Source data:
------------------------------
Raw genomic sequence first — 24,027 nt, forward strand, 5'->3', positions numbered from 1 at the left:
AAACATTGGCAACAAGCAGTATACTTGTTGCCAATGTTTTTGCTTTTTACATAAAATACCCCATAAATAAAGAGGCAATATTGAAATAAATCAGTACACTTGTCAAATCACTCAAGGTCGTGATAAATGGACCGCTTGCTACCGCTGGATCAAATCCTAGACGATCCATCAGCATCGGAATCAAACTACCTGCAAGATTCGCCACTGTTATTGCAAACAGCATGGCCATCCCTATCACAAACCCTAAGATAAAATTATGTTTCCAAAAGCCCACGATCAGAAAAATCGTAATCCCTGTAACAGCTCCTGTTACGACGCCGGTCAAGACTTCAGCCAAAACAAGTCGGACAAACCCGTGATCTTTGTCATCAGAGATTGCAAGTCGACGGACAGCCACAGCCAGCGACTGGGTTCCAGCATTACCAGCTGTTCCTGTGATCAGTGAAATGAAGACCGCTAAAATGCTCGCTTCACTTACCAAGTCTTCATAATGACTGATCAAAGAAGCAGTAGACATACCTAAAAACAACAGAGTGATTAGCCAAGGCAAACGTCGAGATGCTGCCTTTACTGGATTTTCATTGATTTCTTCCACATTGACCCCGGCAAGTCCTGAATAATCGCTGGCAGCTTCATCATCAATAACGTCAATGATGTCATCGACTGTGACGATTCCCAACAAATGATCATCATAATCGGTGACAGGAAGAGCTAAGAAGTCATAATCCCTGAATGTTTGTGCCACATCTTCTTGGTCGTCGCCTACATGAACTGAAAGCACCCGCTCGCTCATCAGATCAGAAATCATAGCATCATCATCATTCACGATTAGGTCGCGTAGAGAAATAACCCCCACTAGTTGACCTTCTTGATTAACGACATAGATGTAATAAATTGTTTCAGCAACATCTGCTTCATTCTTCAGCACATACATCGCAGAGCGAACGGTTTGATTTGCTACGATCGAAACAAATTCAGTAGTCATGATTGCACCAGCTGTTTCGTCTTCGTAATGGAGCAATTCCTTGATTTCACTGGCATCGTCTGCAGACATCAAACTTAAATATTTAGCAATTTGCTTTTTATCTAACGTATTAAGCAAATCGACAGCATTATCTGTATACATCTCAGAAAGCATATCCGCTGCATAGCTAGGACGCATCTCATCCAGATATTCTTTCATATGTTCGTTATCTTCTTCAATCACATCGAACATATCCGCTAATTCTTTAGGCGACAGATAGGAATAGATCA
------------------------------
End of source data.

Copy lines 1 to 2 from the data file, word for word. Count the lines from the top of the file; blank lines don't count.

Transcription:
Raw genomic sequence first — 24,027 nt, forward strand, 5'->3', positions numbered from 1 at the left:
AAACATTGGCAACAAGCAGTATACTTGTTGCCAATGTTTTTGCTTTTTACATAAAATACCCCATAAATAAAGAGGCAATATTGAAATAAATCAGTACACTTGTCAAATCACTCAAGGTCGTGATAAATGGACCGCTTGCTACCGCTGGATCAAATCCTAGACGATCCATCAGCATCGGAATCAAACTACCTGCAAGATTCGCCACTGTTATTGCAAACAGCATGGCCATCCCTATCACAAACCCTAAGATAAAATTATGTTTCCAAAAGCCCACGATCAGAAAAATCGTAATCCCTGTAACAGCTCCTGTTACGACGCCGGTCAAGACTTCAGCCAAAACAAGTCGGACAAACCCGTGATCTTTGTCATCAGAGATTGCAAGTCGACGGACAGCCACAGCCAGCGACTGGGTTCCAGCATTACCAGCTGTTCCTGTGATCAGTGAAATGAAGACCGCTAAAATGCTCGCTTCACTTACCAAGTCTTCATAATGACTGATCAAAGAAGCAGTAGACATACCTAAAAACAACAGAGTGATTAGCCAAGGCAAACGTCGAGATGCTGCCTTTACTGGATTTTCATTGATTTCTTCCACATTGACCCCGGCAAGTCCTGAATAATCGCTGGCAGCTTCATCATCAATAACGTCAATGATGTCATCGACTGTGACGATTCCCAACAAATGATCATCATAATCGGTGACAGGAAGAGCTAAGAAGTCATAATCCCTGAATGTTTGTGCCACATCTTCTTGGTCGTCGCCTACATGAACTGAAAGCACCCGCTCGCTCATCAGATCAGAAATCATAGCATCATCATCATTCACGATTAGGTCGCGTAGAGAAATAACCCCCACTAGTTGACCTTCTTGATTAACGACATAGATGTAATAAATTGTTTCAGCAACATCTGCTTCATTCTTCAGCACATACATCGCAGAGCGAACGGTTTGATTTGCTACGATCGAAACAAATTCAGTAGTCATGATTGCACCAGCTGTTTCGTCTTCGTAATGGAGCAATTCCTTGATTTCACTGGCATCGTCTGCAGACATCAAACTTAAATATTTAGCAATTTGCTTTTTATCTAACGTATTAAGCAAATCGACAGCATTATCTGTATACATCTCAGAAAGCATATCCGCTGCATAGCTAGGACGCATCTCATCCAGATATTCTTTCATATGTTCGTTATCTTCTTCAATCACATCGAACATATCCGCTAATTCTTTAGGCGACAGATAGGAATAGATCA